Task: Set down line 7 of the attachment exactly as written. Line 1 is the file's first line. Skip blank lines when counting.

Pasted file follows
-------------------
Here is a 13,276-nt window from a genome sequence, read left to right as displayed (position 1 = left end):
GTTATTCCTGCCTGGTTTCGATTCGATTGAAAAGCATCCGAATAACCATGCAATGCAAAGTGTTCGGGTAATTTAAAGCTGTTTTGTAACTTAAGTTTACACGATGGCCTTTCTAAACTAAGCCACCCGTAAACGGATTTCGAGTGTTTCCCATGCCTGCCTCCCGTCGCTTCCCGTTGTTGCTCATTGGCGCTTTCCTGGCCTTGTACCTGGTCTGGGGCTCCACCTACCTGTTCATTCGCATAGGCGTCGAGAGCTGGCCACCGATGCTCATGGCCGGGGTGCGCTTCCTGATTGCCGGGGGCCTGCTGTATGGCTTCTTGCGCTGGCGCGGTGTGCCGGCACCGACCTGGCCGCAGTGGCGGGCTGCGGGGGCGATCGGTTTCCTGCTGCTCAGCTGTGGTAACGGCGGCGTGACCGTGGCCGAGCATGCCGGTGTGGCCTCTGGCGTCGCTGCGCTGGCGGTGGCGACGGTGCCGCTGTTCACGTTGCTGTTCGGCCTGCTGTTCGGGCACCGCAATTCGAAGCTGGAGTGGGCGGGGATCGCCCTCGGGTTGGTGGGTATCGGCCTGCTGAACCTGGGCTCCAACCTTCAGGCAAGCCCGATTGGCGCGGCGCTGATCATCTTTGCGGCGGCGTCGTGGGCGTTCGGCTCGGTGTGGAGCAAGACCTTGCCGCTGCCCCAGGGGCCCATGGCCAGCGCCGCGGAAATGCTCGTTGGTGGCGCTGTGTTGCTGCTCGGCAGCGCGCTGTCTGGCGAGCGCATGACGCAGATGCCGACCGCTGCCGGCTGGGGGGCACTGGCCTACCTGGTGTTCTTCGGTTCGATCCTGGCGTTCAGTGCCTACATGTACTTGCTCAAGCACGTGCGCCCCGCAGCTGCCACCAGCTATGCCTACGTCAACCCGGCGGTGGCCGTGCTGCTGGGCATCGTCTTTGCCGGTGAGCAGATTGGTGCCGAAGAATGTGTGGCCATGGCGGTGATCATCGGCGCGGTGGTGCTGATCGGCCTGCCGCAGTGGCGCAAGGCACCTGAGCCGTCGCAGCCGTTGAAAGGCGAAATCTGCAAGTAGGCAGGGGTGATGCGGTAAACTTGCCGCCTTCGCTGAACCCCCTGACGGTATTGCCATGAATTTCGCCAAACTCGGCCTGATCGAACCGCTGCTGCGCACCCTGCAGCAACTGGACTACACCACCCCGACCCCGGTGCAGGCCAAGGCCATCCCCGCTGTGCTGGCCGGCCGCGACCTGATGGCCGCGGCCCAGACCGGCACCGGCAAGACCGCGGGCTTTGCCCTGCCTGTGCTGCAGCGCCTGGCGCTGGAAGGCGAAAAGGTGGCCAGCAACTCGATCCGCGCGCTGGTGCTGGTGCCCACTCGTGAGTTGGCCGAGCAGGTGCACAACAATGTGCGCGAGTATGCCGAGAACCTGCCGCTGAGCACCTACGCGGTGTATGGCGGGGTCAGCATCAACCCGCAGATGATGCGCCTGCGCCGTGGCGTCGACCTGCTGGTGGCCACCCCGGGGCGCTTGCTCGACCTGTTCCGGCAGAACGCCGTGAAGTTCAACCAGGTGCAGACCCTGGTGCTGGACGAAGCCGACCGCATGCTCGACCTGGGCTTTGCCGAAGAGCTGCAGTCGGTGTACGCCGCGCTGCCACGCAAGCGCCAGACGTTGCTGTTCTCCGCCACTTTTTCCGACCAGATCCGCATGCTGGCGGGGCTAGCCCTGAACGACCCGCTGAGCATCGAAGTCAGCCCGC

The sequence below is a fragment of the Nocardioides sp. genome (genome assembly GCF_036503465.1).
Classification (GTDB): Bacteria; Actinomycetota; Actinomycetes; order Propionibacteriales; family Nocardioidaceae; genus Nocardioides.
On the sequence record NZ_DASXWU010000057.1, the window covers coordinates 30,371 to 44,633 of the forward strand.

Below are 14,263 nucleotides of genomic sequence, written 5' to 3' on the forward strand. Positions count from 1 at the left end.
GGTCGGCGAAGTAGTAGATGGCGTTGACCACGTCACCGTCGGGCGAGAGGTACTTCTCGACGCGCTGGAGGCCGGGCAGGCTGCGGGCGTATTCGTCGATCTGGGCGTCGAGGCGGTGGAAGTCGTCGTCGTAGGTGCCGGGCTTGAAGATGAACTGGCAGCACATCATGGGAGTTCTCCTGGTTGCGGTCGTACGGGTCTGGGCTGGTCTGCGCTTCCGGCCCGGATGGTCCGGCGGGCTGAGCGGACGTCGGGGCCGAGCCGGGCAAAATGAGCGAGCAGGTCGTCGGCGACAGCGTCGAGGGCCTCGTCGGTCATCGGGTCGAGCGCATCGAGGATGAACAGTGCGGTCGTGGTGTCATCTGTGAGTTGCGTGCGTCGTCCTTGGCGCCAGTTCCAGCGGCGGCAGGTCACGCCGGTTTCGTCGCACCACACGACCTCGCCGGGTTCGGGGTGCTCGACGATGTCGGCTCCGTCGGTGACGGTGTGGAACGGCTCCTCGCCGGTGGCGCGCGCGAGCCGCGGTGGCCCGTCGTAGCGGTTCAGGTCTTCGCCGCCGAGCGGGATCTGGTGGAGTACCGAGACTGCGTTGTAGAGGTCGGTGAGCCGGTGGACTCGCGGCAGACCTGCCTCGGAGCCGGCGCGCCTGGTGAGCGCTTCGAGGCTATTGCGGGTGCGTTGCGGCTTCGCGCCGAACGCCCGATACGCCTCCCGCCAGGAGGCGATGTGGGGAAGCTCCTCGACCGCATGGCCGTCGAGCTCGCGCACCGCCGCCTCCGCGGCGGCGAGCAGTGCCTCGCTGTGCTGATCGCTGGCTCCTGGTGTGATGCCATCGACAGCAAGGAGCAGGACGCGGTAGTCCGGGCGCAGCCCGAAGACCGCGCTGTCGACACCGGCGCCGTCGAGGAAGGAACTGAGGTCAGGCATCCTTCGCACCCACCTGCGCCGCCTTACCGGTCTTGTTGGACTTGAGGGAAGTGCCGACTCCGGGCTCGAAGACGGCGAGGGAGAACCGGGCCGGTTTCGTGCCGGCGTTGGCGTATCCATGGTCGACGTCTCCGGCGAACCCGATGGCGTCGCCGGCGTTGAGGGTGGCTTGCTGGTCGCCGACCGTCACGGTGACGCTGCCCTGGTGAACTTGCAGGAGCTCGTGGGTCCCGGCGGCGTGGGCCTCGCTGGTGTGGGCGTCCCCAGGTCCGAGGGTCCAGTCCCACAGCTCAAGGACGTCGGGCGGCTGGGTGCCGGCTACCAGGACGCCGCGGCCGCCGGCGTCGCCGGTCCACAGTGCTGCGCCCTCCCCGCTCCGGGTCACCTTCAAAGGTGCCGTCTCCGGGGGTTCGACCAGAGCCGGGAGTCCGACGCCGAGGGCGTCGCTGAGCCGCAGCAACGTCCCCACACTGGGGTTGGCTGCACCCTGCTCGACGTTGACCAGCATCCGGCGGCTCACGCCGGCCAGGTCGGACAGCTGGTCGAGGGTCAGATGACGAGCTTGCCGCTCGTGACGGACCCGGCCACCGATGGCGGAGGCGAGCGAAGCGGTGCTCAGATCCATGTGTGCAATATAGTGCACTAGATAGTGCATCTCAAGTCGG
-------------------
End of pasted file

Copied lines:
GGTCGGCGAAGTAGTAGATGGCGTTGACCACGTCACCGTCGGGCGAGAGGTACTTCTCGACGCGCTGGAGGCCGGGCAGGCTGCGGGCGTATTCGTCGATCTGGGCGTCGAGGCGGTGGAAGTCGTCGTCGTAGGTGCCGGGCTTGAAGATGAACTGGCAGCACATCATGGGAGTTCTCCTGGTTGCGGTCGTACGGGTCTGGGCTGGTCTGCGCTTCCGGCCCGGATGGTCCGGCGGGCTGAGCGGACGTCGGGGCCGAGCCGGGCAAAATGAGCGAGCAGGTCGTCGGCGACAGCGTCGAGGGCCTCGTCGGTCATCGGGTCGAGCGCATCGAGGATGAACAGTGCGGTCGTGGTGTCATCTGTGAGTTGCGTGCGTCGTCCTTGGCGCCAGTTCCAGCGGCGGCAGGTCACGCCGGTTTCGTCGCACCACACGACCTCGCCGGGTTCGGGGTGCTCGACGATGTCGGCTCCGTCGGTGACGGTGTGGAACGGCTCCTCGCCGGTGGCGCGCGCGAGCCGCGGTGGCCCGTCGTAGCGGTTCAGGTCTTCGCCGCCGAGCGGGATCTGGTGGAGTACCGAGACTGCGTTGTAGAGGTCGGTGAGCCGGTGGACTCGCGGCAGACCTGCCTCGGAGCCGGCGCGCCTGGTGAGCGCTTCGAGGCTATTGCGGGTGCGTTGCGGCTTCGCGCCGAACGCCCGATACGCCTCCCGCCAGGAGGCGATGTGGGGAAGCTCCTCGACCGCATGGCCGTCGAGCTCGCGCACCGCCGCCTCCGCGGCGGCGAGCAGTGCCTCGCTGTGCTGATCGCTGGCTCCTGGTGTGATGCCATCGACAGCAAGGAGCAGGACGCGGTAGTCCGGGCGCAGCCCGAAGACCGCGCTGTCGACACCGGCGCCGTCGAGGAAGGAACTGAGGTCAGGCATCCTTCGCACCCACCTGCGCCGCCTTACCGGTCTTGTTGGACTTGAGGGAAGTGCCGACTCCGGGCTCGAAGACGGCGAGGGAGAACCGGGCCGGTTTCGTGCCGGCGTTGGCGTATCCATGGTCGACGTCTCCGGCGAACCCGATGGCGTCGCCGGCGTTGAGGGTGGCTTGCTGGTCGCCGACCGTCACGGTGACGCTGCCCTGGTGAACTTGCAGGAGCTCGTGGGTCCCGGCGGCGTGGGCCTCGCTGGTGTGGGCGTCCCCAGGTCCGAGGGTCCAGTCCCACAGCTCAAGGACGTCGGGCGGCTGGGTGCCGGCTACCAGGACGCCGCGGCCGCCGGCGTCGCCGGTCCACAGTGCTGCGCCCTCCCCGCTCCGGGTCACCTTCAAAGGTGCCGTCTCCGGGGGTTCGACCAGAGCCGGGAGTCCGACGCCGAGGGCGTCGCTGAGCCGCAGCAACGTCCCCACACTGGGGTTGGCTGCACCCTGCTCGACGTTGACCAGCATCCGGCGGCTCACGCCGGCCAGGTCGGACAGCTGGTCGAGGGTCAGATGACGAGCTTGCCGCTCGTGACGGACCCGGCCACCGATGGCGGAGGCGAGCGAAGCGGTGCTCAGATCCATGTGTGCAATATAGTGCACTAGATAGTGCATCTCAAGTCGG